Saturday, November 2, 2013


Grayson Perry: The Rosetta Vase, 2011

Ok, that's probably quite a pretentious title, and no I don't pretend to have all the answers to it. However, I will present a few thoughts that arose when I listened to Grayson Perry on the radio. If you have access to BBC Iplayer, please do listen to his four lectures! I think he says what a lot of people are thinking, and that may very well be the secret to his popularity. He's very succinct, honest and unpretentious, but also funny and hugely entertaining. I remember seeing a book with his pottery in the Hayward Gallery art shop when we visited Tracey Emin's retrospective two years ago. The way he had analysed his own work seemed unusually down to earth, but also perceptive. I was very surprised to find out that this guy, whose visual storytelling is so representational, is in fact really famous!

At the end of the third lecture Grayson concludes that art can no longer shock and surprise. While the "real" art world is still quite small, there are more and more amateur artists. The idea that anyone can be an artist could indeed find us drowning in a sea of mediocrity. He's talking about the gentrification of art, how being arty and bohemian has become commonplace. Whatever is democratic, tends to become conventional and boring. I've no doubt that if everyone starts believing they can be an artist, the trade will lose its lustre and "real" artists with the intention of imparting some real meaning through their art work will lose the audience's respect. That's a bit of a bleak prospect. 

Grayson also says that you can choose what kind of artist you want to be. I guess what he means is that you can decide for yourself whether you want to be politically orientated, low brow, high brow, conceptual, modernist and so on. In an informed society, its educated members will know how to categorise themselves. It's more and more rare to find artists who aren't self-conscious. As we speak, outsider art is becoming increasingly sought after because it often has that quality of spontaneity and at least a certain lack of self-awareness. Yet even they have to find the environment that fits their art. Of course, in some cases it's the carers who do this for them. Most of them, however, are aware that they fit the outsider category of artists. I myself am already "ruined" by cultural sophistication and therefore don't fit that category all that well, however at the moment there are only few other peer groups that suit my needs. I'm guessing that identifying your peer group might become increasingly important in a world where art is an increasingly integrated part of daily life. In the past, society reacted to art (a lot of the time because it was perceived as unconventional and shocking) and so the categorisation often happened inspite of the artist. A lot of the time, it was impinged on the artist. If that is no longer the case, then it's up to the artists themselves to label their art and seek out the right kind of environment. I can imagine that most people would do that for convenience's sake, because navigation in an increasingly complex society calls for simplification. This way, you're also more likely to reach the right kind of audience.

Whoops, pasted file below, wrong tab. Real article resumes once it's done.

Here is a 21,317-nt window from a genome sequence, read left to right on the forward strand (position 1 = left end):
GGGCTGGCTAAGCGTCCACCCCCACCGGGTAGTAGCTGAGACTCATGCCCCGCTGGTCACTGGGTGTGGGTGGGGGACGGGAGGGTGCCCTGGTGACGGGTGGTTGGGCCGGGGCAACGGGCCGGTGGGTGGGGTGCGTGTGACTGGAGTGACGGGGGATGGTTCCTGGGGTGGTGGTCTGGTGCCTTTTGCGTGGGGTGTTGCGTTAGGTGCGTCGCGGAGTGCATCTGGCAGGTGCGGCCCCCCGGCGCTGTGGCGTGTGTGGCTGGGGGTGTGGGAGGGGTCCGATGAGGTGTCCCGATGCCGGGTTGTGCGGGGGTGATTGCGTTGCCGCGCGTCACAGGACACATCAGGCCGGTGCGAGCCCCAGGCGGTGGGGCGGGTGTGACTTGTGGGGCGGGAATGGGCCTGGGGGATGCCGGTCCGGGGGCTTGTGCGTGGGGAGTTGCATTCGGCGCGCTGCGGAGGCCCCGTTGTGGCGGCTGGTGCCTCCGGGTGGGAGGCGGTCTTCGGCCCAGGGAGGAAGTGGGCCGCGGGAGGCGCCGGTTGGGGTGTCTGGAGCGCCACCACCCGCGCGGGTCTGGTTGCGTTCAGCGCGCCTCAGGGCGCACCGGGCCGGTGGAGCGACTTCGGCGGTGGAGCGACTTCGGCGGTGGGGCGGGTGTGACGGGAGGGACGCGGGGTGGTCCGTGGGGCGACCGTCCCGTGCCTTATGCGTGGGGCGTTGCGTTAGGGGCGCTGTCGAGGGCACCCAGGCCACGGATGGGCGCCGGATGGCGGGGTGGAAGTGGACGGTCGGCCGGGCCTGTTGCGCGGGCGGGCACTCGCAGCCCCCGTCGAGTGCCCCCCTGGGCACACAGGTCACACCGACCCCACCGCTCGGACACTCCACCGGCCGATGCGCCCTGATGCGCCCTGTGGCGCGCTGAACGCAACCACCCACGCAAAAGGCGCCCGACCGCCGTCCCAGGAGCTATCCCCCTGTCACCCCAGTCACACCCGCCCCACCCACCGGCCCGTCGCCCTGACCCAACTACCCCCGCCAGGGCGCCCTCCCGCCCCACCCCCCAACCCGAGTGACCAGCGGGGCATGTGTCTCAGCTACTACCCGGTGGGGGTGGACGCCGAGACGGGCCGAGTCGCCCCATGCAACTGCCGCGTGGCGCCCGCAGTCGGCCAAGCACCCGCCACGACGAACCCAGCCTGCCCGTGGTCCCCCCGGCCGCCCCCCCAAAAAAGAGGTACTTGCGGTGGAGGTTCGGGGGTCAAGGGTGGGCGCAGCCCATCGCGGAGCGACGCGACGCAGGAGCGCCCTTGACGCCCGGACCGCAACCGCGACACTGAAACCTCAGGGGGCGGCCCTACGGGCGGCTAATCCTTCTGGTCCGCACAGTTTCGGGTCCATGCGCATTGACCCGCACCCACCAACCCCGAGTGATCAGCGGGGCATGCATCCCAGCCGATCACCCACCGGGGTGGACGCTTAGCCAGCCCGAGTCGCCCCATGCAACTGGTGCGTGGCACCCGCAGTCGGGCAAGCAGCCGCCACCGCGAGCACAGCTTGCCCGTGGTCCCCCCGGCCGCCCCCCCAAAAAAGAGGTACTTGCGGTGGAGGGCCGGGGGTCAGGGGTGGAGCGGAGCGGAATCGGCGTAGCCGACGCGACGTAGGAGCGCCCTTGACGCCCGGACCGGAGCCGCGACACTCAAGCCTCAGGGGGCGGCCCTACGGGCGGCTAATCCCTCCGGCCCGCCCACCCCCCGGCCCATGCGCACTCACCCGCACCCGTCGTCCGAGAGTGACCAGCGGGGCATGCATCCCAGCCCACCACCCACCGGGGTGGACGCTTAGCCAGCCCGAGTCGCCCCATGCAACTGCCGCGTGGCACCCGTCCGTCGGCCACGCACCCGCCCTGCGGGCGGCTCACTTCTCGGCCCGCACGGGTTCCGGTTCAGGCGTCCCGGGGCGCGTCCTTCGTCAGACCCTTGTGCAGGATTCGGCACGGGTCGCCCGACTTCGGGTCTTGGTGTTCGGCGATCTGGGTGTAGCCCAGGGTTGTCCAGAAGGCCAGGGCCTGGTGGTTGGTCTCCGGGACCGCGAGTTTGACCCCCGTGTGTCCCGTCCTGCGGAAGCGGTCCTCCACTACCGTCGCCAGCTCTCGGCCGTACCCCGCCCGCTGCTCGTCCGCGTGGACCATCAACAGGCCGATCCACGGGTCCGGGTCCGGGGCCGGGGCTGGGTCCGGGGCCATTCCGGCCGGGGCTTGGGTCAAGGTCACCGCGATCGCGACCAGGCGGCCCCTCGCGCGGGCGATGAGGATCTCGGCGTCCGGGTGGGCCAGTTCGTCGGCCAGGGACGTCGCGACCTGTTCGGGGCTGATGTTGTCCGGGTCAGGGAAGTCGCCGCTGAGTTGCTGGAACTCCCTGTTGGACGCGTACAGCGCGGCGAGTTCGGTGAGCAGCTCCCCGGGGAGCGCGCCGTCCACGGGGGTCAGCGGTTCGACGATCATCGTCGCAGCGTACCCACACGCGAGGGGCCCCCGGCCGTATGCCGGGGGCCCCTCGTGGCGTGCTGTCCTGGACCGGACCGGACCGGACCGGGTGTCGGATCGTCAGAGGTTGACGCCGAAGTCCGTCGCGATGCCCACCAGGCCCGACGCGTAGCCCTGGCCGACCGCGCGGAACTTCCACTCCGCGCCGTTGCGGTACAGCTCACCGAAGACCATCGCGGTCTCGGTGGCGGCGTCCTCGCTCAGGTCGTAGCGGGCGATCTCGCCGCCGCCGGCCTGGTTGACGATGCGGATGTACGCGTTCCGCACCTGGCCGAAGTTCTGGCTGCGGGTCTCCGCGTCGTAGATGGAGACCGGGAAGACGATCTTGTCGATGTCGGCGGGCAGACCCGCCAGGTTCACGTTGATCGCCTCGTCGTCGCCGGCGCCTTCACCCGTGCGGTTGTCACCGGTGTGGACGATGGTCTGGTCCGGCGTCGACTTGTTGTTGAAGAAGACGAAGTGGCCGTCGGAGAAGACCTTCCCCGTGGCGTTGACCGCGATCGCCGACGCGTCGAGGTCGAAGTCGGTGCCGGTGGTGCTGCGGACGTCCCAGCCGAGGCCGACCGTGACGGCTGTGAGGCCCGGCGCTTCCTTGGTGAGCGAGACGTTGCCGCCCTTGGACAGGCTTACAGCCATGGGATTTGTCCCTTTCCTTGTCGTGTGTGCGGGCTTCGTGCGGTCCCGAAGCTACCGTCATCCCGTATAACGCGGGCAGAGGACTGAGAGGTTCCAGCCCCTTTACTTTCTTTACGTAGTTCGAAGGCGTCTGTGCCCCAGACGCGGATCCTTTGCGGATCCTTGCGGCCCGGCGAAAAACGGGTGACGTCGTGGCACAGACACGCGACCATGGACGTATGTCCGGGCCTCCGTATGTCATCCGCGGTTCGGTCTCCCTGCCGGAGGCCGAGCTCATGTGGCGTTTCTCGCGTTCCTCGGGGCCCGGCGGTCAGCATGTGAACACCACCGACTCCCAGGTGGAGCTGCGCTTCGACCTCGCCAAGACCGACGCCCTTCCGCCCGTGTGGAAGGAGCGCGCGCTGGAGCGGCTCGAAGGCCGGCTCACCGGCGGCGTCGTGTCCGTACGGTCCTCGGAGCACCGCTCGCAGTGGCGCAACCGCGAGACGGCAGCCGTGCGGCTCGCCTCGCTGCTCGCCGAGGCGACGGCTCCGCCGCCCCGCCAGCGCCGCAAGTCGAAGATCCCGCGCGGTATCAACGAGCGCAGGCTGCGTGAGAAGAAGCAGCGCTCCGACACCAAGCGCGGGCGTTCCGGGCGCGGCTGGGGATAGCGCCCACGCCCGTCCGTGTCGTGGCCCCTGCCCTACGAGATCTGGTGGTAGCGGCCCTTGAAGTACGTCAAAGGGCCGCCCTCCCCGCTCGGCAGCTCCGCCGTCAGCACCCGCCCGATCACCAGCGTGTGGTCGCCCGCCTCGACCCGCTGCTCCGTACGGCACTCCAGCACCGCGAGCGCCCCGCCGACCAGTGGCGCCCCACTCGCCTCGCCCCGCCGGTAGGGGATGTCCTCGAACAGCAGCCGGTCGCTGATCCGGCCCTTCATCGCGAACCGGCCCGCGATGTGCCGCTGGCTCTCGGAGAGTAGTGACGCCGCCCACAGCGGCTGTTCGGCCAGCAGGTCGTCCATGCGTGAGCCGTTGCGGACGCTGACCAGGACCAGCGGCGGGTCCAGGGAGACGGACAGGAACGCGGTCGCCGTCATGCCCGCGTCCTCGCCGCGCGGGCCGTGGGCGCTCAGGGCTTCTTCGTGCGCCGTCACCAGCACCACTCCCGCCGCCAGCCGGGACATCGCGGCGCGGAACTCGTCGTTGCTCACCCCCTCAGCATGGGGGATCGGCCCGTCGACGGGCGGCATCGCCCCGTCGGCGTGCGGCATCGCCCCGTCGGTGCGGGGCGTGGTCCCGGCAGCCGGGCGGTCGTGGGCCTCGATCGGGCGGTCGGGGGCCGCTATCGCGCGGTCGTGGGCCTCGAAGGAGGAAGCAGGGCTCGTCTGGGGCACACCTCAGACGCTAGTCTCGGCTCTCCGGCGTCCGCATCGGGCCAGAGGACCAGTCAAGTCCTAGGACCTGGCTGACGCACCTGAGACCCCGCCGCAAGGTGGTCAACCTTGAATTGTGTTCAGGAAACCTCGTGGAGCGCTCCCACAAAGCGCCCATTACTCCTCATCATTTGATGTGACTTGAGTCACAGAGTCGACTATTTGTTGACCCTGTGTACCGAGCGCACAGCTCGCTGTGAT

Of course, many artists will rebel against the idea of being put in a category. Many will be engaging in many different kinds of media and artistic expressions. However, perhaps there will be a category for various forms of eclectisism too!

All in all, people will have more and more choice... it's difficult to orientate when you do, and the results aren't guaranteed to be any good. In fact, artists often get to engrossed in all the technical possibilities while forgetting the real point with making art. Art is about communicating something meaningful about life in the present time. Often, this happens through exemplifying stories (cf. Grayson's vases). Otherwise it's just a sollipsist practice, one that you might as well call a hobby. That's just my opinion!

Are we living in the end-times of art? Please read my husband Martin's erudite discussion on Grayson's opinion that art has come to an end... here on his blog Artedstates.

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